Eternal Destiny by Tahlia Newland

Eternal Destiny

by Tahlia Newland

Genre: Paranormal, Metaphysical, Fantasy

Five stars

In the stunning conclusion to the Diamond Peak series, Ariel continues on to the end of her journey up the Mountain to reach Diamond Peak, defeat the final demon enemies, Cogin and Rasama, and free humanity from the Serpentine infection. Along her journey she struggles with the valid fear of losing those close to her who she has grown to love. Her romance with Nick has strengthened into true love, and now she must face the danger of losing him or him losing her on their mission.  Her confidence and Nick’s jealousy face their greatest challenges yet. Will she complete the dangerous task and fulfill the prophecy, or will she and her friends succumb to the murderous demons all around?

Eternal Destiny is now one of my favorite in the series along with the first book, Lethal Inheritance. Tahlia has achieved a brilliant balance of adventure, fantastic description, and heart-tugging feeling.

The deep connections between the members of the crusade to free the world drew me into their strong camaraderie and deep purpose. The universal story of suffering, sacrifice, and salvation light up this ending to a complicated, thrilling adventure.

Tahlia’s signature fantastic descriptions of inner battles made manifest in real life have reached their pinnacle along with Ariel. As with the other books in the series, Tahlia packed  Eternal destiny with magical, spiritual feats and battles. The mystical summit of Ariel’s journey and the epitome of her spiritual progression burst out onto the pages in a vivid illustration of the author’s ideals.

Everything I really want to say will reveal the ending to the story, but I will say that the ending contains surprises, but not so many that I felt cheated of the ending I wanted to see and plenty to prevent me from thinking it at all formulaic. Tahlia has pulled out all the stops for a true triumph of her own!

I approve this title for Awesome Indies.

I received this book from the author for the purposes of an unbiased review.


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The Warden Threat by D.L. Morrese

The Warden Threat, Book #1 of Defying Fate

by D.L. Morrese

Genre: Science Fiction

Prince Donald is an “extra prince”, a fourth child and third son in the Royal Family of Westgrove.  He is treated like a child and considered to be a consolation for the queen so she has someone to mother. Donald longs to become a hero and matter in the world. He is permitted to tour the country and attempt his heroics with the guidance of Kwestor, an experienced ranger and pessimist. Along his journey, Donald’s view of life expands with each day. He learns to view the people of his country as people, not just a mass of peasants. He learns about laundry and cooking, and at last, adventure. He also learns much about disappointment. Muce, a “Notso” (not so tall as the tallfolk, not so fair as the fairfolk) joins him along the way and helps him connect with the people of the kingdom. The three stumble at last upon adventure, and Donald leads them out of the country to discover the truth about “The Warden”, a great stone statue said to possess great powers. What they learn is not what Donald expected, but is nonetheless, a true threat.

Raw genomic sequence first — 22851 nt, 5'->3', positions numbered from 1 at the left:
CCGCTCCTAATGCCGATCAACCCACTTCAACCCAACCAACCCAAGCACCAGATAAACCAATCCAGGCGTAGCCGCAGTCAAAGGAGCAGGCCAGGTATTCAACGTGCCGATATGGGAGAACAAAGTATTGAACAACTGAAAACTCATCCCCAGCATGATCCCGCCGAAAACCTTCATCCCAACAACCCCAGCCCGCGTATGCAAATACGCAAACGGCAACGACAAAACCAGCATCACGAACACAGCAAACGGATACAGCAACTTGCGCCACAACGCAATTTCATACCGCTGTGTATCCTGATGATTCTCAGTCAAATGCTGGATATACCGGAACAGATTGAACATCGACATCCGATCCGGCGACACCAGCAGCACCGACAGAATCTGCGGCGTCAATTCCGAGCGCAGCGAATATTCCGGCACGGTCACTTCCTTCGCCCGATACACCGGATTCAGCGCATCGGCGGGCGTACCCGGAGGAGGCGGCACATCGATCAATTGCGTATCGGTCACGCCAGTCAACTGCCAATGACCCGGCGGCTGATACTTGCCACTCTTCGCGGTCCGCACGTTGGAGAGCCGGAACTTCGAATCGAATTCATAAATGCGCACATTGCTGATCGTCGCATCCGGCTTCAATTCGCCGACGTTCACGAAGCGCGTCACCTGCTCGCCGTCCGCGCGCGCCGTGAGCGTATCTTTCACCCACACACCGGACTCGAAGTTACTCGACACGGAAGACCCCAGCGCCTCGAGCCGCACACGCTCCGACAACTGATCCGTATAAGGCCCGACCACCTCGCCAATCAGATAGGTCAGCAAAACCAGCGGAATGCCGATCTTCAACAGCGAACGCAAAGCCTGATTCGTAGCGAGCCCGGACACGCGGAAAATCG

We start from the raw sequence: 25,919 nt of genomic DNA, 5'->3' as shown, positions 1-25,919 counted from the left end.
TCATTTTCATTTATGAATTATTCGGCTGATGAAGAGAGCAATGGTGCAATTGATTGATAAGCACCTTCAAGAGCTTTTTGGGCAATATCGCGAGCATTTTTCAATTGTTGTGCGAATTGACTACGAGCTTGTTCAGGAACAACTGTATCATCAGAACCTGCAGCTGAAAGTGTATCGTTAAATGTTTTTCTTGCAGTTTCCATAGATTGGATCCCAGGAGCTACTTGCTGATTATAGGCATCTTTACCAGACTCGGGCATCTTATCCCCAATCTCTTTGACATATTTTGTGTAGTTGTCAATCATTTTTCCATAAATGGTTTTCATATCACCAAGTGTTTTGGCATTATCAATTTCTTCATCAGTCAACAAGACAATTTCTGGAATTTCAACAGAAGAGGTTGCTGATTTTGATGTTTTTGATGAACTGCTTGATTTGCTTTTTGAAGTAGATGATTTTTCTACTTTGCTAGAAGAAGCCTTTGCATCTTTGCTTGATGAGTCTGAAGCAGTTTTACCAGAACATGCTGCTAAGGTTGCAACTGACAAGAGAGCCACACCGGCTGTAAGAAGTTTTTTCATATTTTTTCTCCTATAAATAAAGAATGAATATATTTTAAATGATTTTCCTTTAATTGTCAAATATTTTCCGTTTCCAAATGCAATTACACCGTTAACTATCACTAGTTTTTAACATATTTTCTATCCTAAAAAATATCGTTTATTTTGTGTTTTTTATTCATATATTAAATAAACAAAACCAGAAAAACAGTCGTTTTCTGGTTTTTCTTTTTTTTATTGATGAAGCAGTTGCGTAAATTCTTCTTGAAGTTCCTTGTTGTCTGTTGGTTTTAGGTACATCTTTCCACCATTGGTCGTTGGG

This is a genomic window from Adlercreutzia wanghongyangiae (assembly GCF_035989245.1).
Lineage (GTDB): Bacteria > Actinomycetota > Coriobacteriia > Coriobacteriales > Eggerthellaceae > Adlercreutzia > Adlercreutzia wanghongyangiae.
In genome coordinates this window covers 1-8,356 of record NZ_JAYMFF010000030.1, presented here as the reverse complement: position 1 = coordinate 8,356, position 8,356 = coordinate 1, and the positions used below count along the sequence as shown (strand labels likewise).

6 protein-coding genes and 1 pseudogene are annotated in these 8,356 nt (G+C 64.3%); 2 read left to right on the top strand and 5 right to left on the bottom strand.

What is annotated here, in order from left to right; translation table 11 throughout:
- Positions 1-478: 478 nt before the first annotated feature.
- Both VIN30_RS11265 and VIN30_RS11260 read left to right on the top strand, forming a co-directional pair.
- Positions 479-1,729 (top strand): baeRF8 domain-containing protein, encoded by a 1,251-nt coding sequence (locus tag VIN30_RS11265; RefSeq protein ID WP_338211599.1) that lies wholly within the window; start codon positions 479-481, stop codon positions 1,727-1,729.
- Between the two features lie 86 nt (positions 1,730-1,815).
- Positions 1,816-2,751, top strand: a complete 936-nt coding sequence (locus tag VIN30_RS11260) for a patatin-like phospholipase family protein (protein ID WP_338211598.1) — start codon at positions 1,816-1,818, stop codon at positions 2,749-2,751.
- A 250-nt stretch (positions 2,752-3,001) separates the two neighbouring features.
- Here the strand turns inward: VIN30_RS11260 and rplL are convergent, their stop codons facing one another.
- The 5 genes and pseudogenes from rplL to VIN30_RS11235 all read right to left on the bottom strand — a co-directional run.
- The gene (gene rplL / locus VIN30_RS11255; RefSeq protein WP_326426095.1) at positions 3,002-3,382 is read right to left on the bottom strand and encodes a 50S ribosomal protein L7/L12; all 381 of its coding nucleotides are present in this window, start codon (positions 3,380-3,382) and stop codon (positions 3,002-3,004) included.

DL Moresse has woven a complex tale about adventure, not of action, but of truth and life. Donald, a typical bored teen, is slapped in the face by reality.

DL’s book is filled with dry, ironic humor that adds to the sense of growing up and finding depth in the world. Subtly, through the idiocy of some characters and the wisdom of others, he guides the prince through the grim but amusing realizations about life.

It seems that this book might be labeled “Volume One” rather than “Book One” because the book ends just Donlad discovers the true threat. Usually this kind of ending makes me highly resentful, but not with The Warden Threat. It was so full of the prince’s maturing, interesting characters, and a realistically broad country that I didn’t feel cheated by not hearing an ending. Life doesn’t end after twenty one chapters anyway, does it?

The tone of the book is funny, but not giggly or “LOL” funny. Irony is thick. Silly and stupid things happen, but they have too much purpose and truth to really cut up about. The thinking stops the laughing, because everything Donald does, we have probably done and don’t want to admit it. I loved Donald for his naiveté and earnest desire to do dumb things.

The Warden Threat was a broadening and reflective read without being heavy. I really enjoyed it!

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